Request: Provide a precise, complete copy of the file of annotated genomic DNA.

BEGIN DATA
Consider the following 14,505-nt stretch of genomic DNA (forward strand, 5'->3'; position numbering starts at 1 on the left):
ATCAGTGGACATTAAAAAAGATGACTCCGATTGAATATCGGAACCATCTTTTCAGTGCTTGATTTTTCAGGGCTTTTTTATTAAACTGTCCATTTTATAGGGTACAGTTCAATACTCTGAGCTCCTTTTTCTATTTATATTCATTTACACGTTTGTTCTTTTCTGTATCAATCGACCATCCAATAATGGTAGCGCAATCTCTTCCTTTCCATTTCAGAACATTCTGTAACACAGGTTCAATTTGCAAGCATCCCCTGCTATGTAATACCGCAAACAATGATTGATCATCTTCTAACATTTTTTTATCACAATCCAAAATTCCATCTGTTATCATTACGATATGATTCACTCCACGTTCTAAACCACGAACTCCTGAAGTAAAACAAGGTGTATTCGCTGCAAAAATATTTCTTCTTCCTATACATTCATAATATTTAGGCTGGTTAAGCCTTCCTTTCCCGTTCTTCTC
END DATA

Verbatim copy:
Consider the following 14,505-nt stretch of genomic DNA (forward strand, 5'->3'; position numbering starts at 1 on the left):
ATCAGTGGACATTAAAAAAGATGACTCCGATTGAATATCGGAACCATCTTTTCAGTGCTTGATTTTTCAGGGCTTTTTTATTAAACTGTCCATTTTATAGGGTACAGTTCAATACTCTGAGCTCCTTTTTCTATTTATATTCATTTACACGTTTGTTCTTTTCTGTATCAATCGACCATCCAATAATGGTAGCGCAATCTCTTCCTTTCCATTTCAGAACATTCTGTAACACAGGTTCAATTTGCAAGCATCCCCTGCTATGTAATACCGCAAACAATGATTGATCATCTTCTAACATTTTTTTATCACAATCCAAAATTCCATCTGTTATCATTACGATATGATTCACTCCACGTTCTAAACCACGAACTCCTGAAGTAAAACAAGGTGTATTCGCTGCAAAAATATTTCTTCTTCCTATACATTCATAATATTTAGGCTGGTTAAGCCTTCCTTTCCCGTTCTTCTC